Larger sized operating loans continued to boost farm lending activity. The volume of non-real estate farm loans increased by more than 10% for the third consecutive quarter. Operating loans accounted for nearly all the growth, driven by a nearly 25% increase in the average size of those loans. Alongside continued growth in lending, interest rates rose sharply and pushed financing expenses to the highest level since 2019.

Strong agricultural prices continued to support the farm economy, but the rapid rise in production expenses could pressure profit margins, and has shown initial signs of pushing demand for financing higher. Prices of most major commodities remained elevated alongside favorable market conditions and supported a positive outlook for farm finances through the end of 2022. Headwinds have intensified in recent months however, as uncertainty about supply and demand for many farm products in the coming year has led to price volatility. In addition, large portions of the U.S. continued to be heavily impacted by drought which could hinder revenue prospects and has been particularly challenging for cattle producers.

Third Quarter National Survey of Terms of Lending to Farmers

Non-real estate farm lending at commercial banks increased at a steady pace in the third quarter. The volume of farm loans increased 15% from a year ago, a rate similar to the previous two quarters (Chart 1). On a rolling four-quarter basis, non-real estate lending was about 10% higher which marked the fastest growth over a one-year span since 2019.

Chart 1: Volume of Non-Real Estate Farm Loans - is a line graph showing the annual percent change in the volume of total non-real estate loans during each quarter from Q1 2016 to Q2 2022 and also includes a line showing the rolling four-quarter average.  Sources: Survey of Terms of Lending to Farmers, Federal Reserve Bank of Kansas City and Federal Reserve Board of Governors.

Loans for operating expenses drove the increase in overall lending activity. The volume of farm operating loans increased almost 30% from a year ago and was notably higher than recent averages for the third quarter (Chart 2). Loans for other primary purposes, including lending for livestock purchases, declined slightly and were below the 10-year average for this same time of year.

Chart 2: Farm Loan Volumes by Loan Type, Q3- is a clustered column chart showing the volume of lending in the third quarter for the major loan categories (total non-real estate, feeder livestock, other livestock, operating expenses, farm machinery and equipment and Other) as an index (2010-2019 Average=100). It includes columns for the 2019, 2020, 2021 and 2022  Sources: Survey of Terms of Lending to Farmers and Federal Reserve Bank of Kansas City.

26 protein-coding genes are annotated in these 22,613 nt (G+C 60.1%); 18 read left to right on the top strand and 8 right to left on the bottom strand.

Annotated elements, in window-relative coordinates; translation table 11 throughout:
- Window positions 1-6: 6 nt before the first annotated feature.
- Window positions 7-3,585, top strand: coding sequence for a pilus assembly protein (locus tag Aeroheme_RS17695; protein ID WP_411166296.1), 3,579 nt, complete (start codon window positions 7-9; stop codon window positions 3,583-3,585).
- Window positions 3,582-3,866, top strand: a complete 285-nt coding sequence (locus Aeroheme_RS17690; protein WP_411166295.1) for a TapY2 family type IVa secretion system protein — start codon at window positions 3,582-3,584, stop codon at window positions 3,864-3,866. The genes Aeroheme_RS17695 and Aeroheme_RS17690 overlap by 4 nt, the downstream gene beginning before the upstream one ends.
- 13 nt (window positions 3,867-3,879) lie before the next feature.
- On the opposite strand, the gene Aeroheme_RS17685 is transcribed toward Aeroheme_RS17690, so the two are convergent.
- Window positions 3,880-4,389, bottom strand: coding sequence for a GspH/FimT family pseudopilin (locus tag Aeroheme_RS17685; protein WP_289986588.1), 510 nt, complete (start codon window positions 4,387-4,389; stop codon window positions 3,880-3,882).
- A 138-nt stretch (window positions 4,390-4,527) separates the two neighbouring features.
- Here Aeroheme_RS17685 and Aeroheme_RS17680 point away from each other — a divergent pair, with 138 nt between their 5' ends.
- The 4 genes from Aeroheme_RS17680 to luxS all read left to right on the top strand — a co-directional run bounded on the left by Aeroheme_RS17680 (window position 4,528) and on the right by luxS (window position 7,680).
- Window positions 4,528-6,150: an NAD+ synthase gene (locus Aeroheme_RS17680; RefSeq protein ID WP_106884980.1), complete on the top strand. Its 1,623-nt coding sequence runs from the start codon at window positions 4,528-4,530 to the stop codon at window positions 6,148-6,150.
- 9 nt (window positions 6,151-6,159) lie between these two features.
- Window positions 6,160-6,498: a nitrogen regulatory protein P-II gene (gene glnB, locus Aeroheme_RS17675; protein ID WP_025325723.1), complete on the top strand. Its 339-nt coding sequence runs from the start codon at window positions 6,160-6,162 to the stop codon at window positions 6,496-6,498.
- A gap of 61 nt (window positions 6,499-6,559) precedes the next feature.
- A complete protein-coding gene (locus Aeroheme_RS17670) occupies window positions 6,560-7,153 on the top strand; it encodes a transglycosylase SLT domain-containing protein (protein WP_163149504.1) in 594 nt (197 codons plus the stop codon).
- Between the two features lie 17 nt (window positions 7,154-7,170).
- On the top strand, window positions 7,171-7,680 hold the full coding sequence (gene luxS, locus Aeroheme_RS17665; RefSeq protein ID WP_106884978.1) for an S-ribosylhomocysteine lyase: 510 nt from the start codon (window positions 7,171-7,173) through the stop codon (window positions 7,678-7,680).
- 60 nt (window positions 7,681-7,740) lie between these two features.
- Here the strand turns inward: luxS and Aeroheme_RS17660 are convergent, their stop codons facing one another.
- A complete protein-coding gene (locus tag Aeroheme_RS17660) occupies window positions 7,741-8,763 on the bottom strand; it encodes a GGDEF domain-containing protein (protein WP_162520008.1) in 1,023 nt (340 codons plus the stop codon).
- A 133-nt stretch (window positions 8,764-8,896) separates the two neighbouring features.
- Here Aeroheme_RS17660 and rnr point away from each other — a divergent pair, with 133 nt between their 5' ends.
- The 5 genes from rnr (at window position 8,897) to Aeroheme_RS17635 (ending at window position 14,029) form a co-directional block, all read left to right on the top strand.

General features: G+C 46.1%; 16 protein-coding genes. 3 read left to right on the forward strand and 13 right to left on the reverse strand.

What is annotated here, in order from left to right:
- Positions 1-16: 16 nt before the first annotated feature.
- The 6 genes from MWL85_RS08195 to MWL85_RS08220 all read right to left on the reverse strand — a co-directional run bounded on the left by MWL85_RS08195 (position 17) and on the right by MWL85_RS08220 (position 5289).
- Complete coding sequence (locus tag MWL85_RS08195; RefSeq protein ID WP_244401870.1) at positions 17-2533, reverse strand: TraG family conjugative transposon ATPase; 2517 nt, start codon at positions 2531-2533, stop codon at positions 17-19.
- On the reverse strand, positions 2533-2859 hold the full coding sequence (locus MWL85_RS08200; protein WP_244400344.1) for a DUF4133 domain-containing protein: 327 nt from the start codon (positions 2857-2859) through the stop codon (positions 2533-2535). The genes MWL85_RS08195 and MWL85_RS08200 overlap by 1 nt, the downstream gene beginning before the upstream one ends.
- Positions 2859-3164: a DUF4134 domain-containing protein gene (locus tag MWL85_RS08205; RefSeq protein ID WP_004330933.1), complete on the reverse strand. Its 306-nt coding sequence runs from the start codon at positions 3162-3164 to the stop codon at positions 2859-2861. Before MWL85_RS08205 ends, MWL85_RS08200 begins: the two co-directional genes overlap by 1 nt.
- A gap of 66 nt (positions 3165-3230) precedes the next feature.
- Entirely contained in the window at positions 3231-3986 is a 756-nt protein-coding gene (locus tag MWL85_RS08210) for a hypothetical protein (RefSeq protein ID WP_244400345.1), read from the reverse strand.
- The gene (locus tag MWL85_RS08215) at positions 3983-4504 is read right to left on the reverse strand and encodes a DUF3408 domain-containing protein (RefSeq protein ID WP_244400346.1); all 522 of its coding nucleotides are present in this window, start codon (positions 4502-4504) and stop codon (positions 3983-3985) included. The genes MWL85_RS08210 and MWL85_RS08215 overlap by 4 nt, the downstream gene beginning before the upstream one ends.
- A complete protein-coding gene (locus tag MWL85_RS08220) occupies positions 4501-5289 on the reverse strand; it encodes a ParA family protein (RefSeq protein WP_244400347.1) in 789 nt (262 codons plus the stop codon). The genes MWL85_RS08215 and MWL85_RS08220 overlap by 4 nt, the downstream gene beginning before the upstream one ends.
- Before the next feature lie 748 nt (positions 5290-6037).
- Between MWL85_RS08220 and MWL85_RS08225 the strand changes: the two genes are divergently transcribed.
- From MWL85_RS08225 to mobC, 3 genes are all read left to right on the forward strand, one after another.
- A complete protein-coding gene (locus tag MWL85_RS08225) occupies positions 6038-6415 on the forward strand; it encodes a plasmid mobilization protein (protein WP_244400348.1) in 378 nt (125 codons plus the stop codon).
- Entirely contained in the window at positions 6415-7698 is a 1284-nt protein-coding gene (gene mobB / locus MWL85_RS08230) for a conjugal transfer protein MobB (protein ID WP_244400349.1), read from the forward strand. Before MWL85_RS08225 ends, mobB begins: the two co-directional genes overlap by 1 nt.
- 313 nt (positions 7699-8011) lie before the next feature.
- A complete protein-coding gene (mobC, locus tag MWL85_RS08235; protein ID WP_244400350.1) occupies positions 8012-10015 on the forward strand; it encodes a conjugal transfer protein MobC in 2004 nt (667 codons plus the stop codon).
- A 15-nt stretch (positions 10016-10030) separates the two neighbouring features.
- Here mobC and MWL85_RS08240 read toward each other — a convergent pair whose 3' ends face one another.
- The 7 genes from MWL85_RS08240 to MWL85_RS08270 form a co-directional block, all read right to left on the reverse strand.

As lending grew further, interest rates on agricultural loans increased sharply alongside higher benchmark rates. The rates charged on all types of farm loans were an average of 180 basis points higher than the same time a year ago (Chart 3). The rapid rise pushed rates for all types of loans to the higher level since 2019 and slightly above the average from 2015-2019.

Chart 3: Average Interest Rates by Loan Type - is a clustered column chart showing the average interest rate for the major loan categories (total non-real estate, feeder livestock, other livestock, operating expenses, farm machinery and equipment and Farm Real Estate). It includes columns for the 2015-2019 Average, 2020 Average, 2021 Average and Q2 2022. Sources: Survey of Terms of Lending to Farmers and Federal Reserve Bank of Kansas City.

As interest rates edged higher, borrowing costs grew notably from historic lows reached in 2021. Based on current rates for an average operating note, the annual interest expense for a hypothetical mid-size grain farm in the Midwest would total about 15 dollars per acre or about 2 bushels of corn per acre at current prices (Chart 4). The notable rise in financing costs pushed interest expenses slightly above the recent historical average and could be more pronounced for operations with higher debt needs.

Chart 4: Annual Interest Expense on Operating Loans for a Hypothetical Midwest Grain Farm*- is a clustered column chart showing the estimated annual interest expenses for hypothetical grain farm in dollars per acre from 2010 to 2021, Q1 2022, Q2 2022 and Q3 2022. The chart also includes a line representing the 10-year average.   *Assumes a 1,000 acre farm operation specializing in corn production with cost of production totaling $600 per acre, financed costs of production totaling $300 per acre and an average annual yield of 175 bu/acre. Monthly payments are assumed as interest only with zero principle reduction prior to maturity. Note: 2010-2019 are reported as annual averages.   Sources: Survey of Terms of Lending to Farmers and Federal Reserve Bank of Kansas City

Data and Information

Excel SpreadsheetNational Survey of Terms of Lending to Farmers Historical Data
Excel SpreadsheetNational Survey of Terms of Lending to Farmers Tables
txtAbout the National Survey of Terms of Lending to Farmers 

Authors

Nate Kauffman

Senior Vice President, Economist and Omaha Branch Executive

Nate Kauffman is senior vice president and Omaha Branch executive with the Federal Reserve Bank of Kansas City. In his role as the Bank’s lead economist and representative in the…

Ty Kreitman

Assistant Economist

Ty Kreitman is an assistant economist in the Regional Affairs Department at the Omaha Branch of the Federal Reserve Bank of Kansas City. In this role, he primarily supports the F…